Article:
"We should emphasize not Negro History, but the Negro in history," he said in 1926. "What we need is not a history of selected races or nations, but the history of the world void of national bias, race, hate and religious prejudice."
If ever there was a month when African-American history was significant, it is this one. Abraham Lincoln—You remember "the Great Emancipator"?—was born 200 years ago on Feb. 12. A hundred years later the National Association for the Advancement of Colored People, the nation's oldest and largest civil rights organization, was born on Lincoln's birthday. A century later we have our first biracial president. What a country.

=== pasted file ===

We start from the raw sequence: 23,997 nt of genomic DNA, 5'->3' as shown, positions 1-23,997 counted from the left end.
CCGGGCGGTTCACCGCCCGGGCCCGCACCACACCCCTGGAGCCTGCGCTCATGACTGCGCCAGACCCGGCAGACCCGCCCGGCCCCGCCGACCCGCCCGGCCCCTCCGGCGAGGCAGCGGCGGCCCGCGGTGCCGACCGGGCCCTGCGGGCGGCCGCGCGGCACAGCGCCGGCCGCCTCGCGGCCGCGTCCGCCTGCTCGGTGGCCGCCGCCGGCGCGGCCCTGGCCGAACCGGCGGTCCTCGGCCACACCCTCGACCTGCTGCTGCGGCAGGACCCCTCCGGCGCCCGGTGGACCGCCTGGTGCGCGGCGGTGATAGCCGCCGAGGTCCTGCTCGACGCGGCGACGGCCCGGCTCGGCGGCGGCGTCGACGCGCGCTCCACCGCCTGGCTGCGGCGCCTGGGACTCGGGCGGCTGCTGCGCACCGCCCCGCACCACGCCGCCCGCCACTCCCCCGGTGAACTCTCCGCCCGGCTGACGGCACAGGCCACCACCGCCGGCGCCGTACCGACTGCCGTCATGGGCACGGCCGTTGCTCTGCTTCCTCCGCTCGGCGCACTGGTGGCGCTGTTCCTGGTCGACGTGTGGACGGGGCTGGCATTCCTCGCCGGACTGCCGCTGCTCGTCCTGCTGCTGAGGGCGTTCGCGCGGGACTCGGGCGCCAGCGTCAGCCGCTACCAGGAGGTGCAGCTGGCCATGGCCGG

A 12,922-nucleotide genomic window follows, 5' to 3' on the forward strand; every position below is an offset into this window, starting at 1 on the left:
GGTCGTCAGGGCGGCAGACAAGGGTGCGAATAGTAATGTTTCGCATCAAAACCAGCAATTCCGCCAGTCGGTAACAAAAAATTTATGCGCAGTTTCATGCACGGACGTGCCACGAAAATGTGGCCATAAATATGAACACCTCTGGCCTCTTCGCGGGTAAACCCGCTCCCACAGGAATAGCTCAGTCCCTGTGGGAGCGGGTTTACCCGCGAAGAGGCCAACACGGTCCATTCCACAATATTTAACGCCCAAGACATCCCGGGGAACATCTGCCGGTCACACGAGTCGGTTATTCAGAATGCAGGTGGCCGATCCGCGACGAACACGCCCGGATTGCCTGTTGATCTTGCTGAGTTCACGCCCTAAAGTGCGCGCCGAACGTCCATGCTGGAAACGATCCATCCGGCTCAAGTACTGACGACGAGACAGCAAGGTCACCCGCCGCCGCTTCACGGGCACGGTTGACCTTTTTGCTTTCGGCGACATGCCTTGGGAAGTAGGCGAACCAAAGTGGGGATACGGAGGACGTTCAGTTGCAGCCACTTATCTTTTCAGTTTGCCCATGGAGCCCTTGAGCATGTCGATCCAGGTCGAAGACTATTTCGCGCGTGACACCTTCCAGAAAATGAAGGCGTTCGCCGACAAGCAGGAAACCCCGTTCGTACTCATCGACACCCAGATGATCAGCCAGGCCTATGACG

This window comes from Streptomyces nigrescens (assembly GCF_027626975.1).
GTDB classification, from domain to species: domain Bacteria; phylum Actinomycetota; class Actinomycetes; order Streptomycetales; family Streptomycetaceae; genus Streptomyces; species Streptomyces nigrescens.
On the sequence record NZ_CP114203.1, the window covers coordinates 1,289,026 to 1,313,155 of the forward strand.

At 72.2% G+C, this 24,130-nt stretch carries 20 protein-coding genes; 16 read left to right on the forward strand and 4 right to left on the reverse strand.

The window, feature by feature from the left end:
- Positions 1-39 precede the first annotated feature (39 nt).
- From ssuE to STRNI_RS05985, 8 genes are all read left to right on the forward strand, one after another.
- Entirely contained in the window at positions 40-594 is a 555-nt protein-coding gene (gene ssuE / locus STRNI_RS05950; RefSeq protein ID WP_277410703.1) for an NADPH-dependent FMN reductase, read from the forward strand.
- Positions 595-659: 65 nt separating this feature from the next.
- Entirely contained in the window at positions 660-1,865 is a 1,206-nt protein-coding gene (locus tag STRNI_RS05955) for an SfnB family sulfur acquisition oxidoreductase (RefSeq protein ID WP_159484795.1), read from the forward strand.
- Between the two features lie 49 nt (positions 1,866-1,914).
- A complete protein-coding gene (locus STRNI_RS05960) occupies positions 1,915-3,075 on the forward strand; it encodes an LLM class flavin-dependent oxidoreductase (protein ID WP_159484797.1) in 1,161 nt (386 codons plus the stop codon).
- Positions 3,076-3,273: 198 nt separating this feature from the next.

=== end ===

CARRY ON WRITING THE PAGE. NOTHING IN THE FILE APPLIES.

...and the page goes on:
Which raises a question I've pondered increasingly in recent years about the NAACP and Black History Month. If they weren't around, would anyone notice?
A lot of people ask, now that Americans of all colors have put an African-American in the White House, how much more "advancement" do we need?
Sunday, February 15, 2009
NAACP and Black History Month
Chicago Tribune columnist Clarence Thomas raises an issue worthy of discussion concerning the purpose and existence of the NAACP and Black History Month: